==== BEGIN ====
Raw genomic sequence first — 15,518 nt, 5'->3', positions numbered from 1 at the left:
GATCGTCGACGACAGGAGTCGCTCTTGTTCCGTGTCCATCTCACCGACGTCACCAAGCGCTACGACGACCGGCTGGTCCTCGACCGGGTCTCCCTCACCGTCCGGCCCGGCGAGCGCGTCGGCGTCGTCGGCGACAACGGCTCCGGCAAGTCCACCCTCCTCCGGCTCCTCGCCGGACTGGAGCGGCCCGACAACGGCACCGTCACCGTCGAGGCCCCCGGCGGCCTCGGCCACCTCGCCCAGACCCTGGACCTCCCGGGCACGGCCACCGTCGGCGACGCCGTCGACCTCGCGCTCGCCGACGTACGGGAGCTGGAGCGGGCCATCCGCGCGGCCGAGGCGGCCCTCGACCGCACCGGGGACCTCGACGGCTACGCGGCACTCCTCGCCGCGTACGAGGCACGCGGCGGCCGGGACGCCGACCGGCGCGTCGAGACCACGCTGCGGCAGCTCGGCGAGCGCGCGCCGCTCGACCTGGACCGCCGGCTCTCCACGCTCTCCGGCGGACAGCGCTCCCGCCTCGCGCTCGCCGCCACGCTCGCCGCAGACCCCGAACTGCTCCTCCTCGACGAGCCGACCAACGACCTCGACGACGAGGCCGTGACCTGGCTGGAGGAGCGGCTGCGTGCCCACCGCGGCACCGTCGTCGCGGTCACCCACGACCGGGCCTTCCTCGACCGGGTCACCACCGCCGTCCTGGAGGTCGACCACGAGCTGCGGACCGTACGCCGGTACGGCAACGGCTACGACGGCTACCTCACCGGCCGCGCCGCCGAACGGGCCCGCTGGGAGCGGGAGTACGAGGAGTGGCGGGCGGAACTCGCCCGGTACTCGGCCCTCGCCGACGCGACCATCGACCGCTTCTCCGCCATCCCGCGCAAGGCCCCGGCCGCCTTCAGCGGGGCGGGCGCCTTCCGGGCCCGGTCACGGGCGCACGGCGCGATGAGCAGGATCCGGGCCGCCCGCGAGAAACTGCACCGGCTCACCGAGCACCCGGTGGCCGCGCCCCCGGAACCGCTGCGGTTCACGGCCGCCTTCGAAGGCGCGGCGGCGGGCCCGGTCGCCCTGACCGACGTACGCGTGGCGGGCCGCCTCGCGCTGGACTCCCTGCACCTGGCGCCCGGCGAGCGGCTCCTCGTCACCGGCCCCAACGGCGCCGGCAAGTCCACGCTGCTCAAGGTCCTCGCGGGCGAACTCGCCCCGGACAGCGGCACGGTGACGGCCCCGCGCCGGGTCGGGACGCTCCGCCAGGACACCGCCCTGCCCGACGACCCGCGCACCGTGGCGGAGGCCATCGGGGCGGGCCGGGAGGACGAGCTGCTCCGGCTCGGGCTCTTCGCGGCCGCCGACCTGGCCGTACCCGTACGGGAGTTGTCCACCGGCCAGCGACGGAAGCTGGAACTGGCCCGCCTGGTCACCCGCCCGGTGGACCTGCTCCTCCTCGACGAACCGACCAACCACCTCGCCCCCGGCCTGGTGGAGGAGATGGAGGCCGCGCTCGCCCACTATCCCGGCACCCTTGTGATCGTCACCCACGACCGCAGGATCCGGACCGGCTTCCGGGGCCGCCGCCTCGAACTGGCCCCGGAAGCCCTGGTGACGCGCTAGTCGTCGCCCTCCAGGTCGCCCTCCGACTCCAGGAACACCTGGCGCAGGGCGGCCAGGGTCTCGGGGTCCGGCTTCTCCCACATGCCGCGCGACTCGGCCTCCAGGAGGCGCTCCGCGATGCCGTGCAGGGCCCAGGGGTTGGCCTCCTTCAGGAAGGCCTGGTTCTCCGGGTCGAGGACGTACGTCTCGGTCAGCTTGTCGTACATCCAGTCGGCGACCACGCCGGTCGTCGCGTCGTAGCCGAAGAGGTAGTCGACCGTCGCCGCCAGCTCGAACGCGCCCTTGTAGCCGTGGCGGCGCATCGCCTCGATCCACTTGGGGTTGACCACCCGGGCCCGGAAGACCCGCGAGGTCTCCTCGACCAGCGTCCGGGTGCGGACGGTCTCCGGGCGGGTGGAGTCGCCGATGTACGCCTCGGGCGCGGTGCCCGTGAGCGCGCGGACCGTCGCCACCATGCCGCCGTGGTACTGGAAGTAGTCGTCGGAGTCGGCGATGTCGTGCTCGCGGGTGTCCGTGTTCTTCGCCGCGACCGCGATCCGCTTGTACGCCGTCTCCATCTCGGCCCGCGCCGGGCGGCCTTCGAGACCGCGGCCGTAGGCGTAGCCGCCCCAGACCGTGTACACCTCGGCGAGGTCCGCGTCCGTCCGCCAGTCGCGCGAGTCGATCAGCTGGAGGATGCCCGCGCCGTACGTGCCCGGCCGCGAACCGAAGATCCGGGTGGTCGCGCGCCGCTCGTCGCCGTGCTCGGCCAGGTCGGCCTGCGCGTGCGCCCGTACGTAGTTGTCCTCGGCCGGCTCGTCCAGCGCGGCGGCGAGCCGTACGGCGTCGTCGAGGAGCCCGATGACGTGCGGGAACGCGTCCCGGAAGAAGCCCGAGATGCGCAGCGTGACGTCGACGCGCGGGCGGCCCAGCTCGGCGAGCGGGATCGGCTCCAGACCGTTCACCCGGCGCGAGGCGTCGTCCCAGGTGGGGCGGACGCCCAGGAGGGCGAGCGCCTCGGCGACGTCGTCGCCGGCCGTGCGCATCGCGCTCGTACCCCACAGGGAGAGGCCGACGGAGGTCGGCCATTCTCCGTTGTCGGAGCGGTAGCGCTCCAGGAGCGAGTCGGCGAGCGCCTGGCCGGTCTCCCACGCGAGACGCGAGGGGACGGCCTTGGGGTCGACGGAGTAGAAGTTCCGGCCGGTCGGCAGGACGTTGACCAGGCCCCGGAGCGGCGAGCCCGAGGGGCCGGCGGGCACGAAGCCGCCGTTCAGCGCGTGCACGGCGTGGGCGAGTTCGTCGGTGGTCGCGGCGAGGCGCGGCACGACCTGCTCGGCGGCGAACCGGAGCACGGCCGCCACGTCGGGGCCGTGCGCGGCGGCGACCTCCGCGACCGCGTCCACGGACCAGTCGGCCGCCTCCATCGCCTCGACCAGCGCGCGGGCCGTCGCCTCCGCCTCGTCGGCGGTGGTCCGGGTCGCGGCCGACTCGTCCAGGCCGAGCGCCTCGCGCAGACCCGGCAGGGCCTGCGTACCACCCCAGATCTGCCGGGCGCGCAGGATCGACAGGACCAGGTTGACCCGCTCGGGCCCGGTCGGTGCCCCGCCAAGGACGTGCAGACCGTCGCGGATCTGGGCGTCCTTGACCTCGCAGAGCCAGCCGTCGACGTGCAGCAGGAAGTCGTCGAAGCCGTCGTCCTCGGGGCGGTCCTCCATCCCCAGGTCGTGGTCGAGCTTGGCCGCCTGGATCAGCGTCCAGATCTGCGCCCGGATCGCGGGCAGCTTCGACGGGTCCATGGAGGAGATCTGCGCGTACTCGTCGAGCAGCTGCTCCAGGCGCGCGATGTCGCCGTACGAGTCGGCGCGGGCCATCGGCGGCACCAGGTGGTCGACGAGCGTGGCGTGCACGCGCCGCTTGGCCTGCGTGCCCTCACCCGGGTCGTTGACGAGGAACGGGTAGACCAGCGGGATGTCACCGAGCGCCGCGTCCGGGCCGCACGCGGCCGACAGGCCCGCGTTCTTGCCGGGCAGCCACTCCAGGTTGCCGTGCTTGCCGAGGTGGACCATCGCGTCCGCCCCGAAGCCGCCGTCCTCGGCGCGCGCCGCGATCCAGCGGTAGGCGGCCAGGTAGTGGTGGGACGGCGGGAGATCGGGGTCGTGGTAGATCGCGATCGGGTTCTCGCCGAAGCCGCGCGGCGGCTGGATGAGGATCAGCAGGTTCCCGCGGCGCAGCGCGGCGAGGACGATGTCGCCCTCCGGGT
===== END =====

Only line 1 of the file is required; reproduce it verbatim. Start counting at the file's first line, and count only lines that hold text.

Raw genomic sequence first — 15,518 nt, 5'->3', positions numbered from 1 at the left: